The Zika virus may be carried by a mosquito species found in New Zealand, according to preliminary results from Brazilian researchers.
Reuters reports that scientists have shown Culex quinquefasciatus – a mosquito species found in New Zealand – can be infected with the Zika virus in the lab. The researchers said more studies are needed to learn whether the Culex mosquitoes can transmit Zika in the wild.
The SMC gathered the following expert commentary on the reported findings.
Dr Julia Kasper, Principal Entomologist, NZ BioSecure, comments:
“Culex quinquefasciatus is a common species worldwide and has been introduced to New Zealand between 1830 and 1850.
“Recent laboratory results of a Brazilian study showed that local Cx quinquefasciatus could be infected with Zika but the risk for New Zealand is still very low.
“Other studies in the past have shown that this species can transmit several diseases at some level under laboratory conditions but the transmission in the wild is not proven or is only possible if a major vector (eg. Aedes aegypti) is present and the level of the disease is high in the human population. Additionally, a geographic difference in the vector competence may exist, which could relate to the introgression of a species of the same species group (Cx. pipiens) that has a general higher vector competence. Cx. pipiens is not present in New Zealand.”
Dr José G B Derraik, Senior Research Fellow, Liggins Institute, University of Auckland, comments:
“Researchers from the Oswaldo Cruz Foundation (Fiocruz) in northeastern Brazil were able to detect Zika virus in the salivary glands of Culex quinquefasciatus mosquitoes, which had been infected with the virus in laboratory conditions.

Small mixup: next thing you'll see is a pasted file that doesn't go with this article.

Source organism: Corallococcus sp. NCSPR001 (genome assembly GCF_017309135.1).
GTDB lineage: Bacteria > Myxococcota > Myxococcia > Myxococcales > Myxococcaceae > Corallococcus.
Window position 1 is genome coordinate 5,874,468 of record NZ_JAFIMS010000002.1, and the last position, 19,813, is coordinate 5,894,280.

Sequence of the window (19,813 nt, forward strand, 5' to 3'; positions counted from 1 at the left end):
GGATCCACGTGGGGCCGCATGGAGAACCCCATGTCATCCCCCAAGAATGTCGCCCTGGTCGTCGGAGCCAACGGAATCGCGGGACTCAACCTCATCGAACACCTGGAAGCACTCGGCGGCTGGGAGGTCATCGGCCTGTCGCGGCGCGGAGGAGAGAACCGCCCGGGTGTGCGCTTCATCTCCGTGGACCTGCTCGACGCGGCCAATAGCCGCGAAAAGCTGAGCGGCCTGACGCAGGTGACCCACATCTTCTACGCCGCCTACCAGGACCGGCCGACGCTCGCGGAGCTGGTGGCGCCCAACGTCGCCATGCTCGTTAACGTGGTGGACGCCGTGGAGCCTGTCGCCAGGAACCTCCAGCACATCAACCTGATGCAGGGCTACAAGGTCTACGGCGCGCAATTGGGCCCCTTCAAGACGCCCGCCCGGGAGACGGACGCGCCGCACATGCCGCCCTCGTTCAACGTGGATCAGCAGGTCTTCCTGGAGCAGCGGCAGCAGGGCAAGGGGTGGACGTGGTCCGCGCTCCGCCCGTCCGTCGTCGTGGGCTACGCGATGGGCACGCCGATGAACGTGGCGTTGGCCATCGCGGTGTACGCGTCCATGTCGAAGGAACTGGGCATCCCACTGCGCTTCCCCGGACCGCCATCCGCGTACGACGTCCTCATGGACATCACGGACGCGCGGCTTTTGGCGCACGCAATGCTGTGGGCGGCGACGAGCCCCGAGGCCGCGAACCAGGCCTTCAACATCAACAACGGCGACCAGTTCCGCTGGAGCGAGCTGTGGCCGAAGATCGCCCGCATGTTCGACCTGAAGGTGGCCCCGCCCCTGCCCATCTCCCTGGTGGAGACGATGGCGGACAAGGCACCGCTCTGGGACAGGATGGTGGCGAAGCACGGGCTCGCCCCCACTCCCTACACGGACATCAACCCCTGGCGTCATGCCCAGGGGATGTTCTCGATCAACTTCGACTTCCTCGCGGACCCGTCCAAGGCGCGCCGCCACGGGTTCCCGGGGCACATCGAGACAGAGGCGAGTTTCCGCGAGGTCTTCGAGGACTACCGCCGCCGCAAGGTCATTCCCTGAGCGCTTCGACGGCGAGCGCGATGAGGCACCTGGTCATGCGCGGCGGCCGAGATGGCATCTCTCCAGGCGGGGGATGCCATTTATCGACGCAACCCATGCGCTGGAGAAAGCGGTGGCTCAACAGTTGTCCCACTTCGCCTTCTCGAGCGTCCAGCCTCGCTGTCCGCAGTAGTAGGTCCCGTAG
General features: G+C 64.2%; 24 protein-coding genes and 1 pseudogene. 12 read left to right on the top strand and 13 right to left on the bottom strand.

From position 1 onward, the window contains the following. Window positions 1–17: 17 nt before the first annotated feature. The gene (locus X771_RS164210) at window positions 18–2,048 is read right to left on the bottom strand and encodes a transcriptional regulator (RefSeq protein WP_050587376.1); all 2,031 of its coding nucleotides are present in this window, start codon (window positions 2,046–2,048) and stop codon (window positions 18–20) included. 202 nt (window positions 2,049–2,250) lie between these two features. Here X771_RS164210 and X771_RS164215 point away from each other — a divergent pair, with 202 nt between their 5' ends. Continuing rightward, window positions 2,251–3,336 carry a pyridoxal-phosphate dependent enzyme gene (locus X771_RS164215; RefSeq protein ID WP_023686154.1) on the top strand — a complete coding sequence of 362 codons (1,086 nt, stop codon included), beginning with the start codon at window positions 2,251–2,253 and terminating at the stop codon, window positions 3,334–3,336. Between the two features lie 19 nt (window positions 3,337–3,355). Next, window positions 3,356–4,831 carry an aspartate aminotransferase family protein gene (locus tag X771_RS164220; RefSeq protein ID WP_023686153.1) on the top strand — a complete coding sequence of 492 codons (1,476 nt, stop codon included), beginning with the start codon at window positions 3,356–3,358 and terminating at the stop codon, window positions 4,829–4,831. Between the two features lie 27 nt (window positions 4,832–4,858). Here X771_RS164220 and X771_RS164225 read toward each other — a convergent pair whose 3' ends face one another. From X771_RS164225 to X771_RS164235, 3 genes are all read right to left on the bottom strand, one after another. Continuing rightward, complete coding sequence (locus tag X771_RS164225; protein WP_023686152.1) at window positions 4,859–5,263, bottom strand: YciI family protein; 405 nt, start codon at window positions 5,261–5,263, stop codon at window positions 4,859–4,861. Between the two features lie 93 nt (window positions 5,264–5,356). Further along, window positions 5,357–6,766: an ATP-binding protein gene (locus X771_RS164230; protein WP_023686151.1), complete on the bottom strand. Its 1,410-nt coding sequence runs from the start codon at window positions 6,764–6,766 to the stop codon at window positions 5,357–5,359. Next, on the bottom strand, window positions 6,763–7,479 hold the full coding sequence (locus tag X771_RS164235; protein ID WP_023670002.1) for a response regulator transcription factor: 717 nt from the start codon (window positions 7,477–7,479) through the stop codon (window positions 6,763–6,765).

“It seems that both the viral load in salivary glands and the rate of infection among mosquitoes were high, providing evidence that Culex quinquefasciatus may also be a vector of Zika virus. The results are preliminary, and researchers are now collecting specimens from areas where Zika virus is circulating, to identify whether the mosquitoes in the ‘wild’ are indeed carrying the virus.
“These developments indicate that the widespread claim that Zika is transmitted only by Aedes mosquitoes is probably erroneous, as it has been based on assumptions rather than on thorough investigation of the ecology of the virus.
“Importantly, these findings highlight an issue that has been misunderstood by many commenting on the risk posed by Zika virus to New Zealand. It is true that the mosquitoes said to have been transmitting the virus overseas (i.e. mainly Aedes aegypti and Aedes albopictus) do not occur in this country. However, there are 15 mosquito species present in New Zealand.
“So, while it is correct to say that the known mosquito vectors of Zika virus are not present in New Zealand, it is misguided (and potentially dangerous) to assume that we do not have mosquito vectors capable of transmitting the virus. Zika virus in particular, has been very poorly studied until the outbreak in Brazil, which means that we simply do not know whether the species of mosquitoes in New Zealand are able to transmit the virus to humans.
“Therefore, the latest findings by Fiocruz are of relevance for New Zealand. Culex quinquefasciatus was the first foreign mosquito to become established in this country, having been here since at least 1848. It is present in much of the North Island and in northern areas of the South Island.
“It is considered to be a species of ‘domestic’ habits, with a tendency to live in association with humans. It breeds in a variety of man-made habitats, including polluted waters in drains and septic tanks. Culex quinquefasciatus is considered a pest in some urban areas, and it will often come indoors to bite humans in the night time.
“As a result, even though the risk of mosquitoes transmitting viruses to humans in New Zealand is lower than in other countries, this possibility cannot be simply disregarded. Those arriving from overseas infected with an exotic virus (such as Zika) should avoid being bitten my mosquitoes in New Zealand, to minimize the chances of local transmission.”